A Literary Criticism of Five Generations of African American Writing: The Artistry of Memory
By: R. Baxter Miller (author)Hardback
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This book examines the works of African American writers and intellectuals which defined the community through historical, economic, and social changes in the United States. Initially there is the autobiographical memory of slavery, then the fictive reinvention of slave memory. Subsequently, a historical remembrance of the Harlem Renaissance prepares for a reflection of a literary generation situated between world wars. By 1945 the world had passed from a modern faith in the power of the human will to reconcile tensions between civilization and barbarism to a post-modern atheism. A disingenuous strategy was to make the scholarly word a literary god unto itself. Rarely did African American thinkers flirt with such Nietschean self-deification. During the previous four hundred years - and across sixteen generations - a miraculous survival of black folk signified to them that there must be a God somewhere. Rather, the last generation of African American critics actually lived to see a practical revolution in Civil Rights and a desegregation of the major research universities in the American South.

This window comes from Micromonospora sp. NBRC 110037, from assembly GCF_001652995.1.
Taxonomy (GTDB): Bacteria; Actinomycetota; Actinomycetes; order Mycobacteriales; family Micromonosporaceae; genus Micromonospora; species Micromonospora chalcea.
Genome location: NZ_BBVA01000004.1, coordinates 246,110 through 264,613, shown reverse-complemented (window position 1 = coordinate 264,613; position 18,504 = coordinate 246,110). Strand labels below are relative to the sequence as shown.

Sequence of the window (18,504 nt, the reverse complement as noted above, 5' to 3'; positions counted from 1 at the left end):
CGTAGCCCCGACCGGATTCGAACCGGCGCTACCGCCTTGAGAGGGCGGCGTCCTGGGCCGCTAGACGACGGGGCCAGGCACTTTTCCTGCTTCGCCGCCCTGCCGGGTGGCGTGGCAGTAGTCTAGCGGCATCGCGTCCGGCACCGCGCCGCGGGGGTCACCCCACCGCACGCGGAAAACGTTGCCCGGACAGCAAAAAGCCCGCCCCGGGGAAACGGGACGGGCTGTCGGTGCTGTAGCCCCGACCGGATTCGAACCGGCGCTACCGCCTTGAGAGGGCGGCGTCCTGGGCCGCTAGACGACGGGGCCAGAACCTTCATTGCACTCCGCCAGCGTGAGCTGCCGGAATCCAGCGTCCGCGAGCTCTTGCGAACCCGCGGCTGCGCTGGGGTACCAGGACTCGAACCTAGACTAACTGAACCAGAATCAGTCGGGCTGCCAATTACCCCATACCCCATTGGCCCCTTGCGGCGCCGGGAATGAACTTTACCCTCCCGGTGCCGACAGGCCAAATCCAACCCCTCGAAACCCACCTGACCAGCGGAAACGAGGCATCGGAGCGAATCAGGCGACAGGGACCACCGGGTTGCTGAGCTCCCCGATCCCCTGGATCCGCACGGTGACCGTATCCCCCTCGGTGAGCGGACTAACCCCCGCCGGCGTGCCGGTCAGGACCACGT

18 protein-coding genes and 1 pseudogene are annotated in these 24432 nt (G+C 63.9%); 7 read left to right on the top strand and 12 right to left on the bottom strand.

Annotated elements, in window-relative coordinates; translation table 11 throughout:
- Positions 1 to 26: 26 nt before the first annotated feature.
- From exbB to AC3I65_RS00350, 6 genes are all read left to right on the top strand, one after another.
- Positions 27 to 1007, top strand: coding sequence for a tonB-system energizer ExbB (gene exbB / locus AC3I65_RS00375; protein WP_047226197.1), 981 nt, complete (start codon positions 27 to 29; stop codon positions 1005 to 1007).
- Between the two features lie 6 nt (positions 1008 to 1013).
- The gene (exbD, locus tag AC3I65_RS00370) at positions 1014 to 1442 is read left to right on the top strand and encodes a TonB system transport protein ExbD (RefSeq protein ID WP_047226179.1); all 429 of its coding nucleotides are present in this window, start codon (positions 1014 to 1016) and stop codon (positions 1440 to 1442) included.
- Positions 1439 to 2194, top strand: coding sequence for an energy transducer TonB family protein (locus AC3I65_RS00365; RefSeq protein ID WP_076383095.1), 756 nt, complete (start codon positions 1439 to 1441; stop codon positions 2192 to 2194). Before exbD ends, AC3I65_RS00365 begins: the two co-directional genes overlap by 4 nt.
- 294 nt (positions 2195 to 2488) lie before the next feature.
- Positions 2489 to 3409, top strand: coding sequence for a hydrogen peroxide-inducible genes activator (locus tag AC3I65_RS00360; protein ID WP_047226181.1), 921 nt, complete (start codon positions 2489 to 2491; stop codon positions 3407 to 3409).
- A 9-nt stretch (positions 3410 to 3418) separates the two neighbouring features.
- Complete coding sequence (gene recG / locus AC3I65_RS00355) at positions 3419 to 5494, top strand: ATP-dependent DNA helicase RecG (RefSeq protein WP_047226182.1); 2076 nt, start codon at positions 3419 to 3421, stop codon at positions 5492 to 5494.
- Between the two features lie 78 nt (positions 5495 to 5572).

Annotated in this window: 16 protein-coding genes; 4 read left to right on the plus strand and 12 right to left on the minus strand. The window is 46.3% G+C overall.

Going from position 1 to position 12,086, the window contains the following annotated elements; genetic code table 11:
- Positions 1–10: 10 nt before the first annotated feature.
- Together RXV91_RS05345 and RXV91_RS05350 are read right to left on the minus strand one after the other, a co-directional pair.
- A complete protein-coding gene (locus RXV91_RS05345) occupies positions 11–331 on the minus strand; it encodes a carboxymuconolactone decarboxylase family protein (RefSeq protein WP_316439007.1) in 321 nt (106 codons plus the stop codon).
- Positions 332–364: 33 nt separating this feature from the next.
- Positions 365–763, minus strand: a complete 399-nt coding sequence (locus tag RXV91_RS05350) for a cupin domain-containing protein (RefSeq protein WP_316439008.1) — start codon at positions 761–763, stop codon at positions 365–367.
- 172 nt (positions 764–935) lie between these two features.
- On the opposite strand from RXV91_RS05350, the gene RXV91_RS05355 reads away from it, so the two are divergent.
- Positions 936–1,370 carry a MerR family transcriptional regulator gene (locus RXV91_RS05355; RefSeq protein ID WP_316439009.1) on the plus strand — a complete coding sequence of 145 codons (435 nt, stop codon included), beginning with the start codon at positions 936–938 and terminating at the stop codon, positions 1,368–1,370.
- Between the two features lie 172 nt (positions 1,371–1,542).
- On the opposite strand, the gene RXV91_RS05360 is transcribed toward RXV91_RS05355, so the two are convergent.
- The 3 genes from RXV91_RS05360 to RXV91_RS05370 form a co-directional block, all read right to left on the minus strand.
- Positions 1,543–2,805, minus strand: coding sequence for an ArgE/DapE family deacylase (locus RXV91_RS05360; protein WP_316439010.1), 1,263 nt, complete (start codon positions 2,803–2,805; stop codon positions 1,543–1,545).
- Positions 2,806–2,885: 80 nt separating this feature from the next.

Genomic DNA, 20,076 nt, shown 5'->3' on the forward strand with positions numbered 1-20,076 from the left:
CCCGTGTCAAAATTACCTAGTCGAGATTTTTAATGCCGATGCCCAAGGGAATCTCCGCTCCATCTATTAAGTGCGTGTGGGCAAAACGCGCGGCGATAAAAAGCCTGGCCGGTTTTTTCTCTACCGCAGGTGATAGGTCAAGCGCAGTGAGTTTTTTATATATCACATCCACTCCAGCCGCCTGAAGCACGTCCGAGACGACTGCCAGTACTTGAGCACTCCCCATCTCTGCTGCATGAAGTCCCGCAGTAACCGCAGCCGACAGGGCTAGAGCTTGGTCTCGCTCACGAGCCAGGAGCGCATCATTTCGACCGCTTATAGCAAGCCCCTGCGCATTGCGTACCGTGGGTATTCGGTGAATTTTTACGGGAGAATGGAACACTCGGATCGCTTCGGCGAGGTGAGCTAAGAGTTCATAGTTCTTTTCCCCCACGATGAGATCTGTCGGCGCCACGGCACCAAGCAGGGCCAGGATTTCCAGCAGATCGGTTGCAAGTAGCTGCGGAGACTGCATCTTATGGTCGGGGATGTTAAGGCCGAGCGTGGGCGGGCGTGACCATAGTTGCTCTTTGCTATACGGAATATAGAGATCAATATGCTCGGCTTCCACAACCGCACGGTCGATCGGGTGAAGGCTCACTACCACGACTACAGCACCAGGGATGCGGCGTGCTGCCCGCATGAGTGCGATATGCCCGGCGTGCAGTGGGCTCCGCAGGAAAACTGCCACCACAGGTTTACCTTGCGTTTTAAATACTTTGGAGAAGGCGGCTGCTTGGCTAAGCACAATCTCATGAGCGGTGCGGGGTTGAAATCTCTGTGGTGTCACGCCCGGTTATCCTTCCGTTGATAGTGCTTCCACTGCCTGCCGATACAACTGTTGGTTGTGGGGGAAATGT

Today African Americans find themselves at the turn of a new millennium in which the critical imperatives of the ancestors must be remembered.
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- ID: 9780773449664
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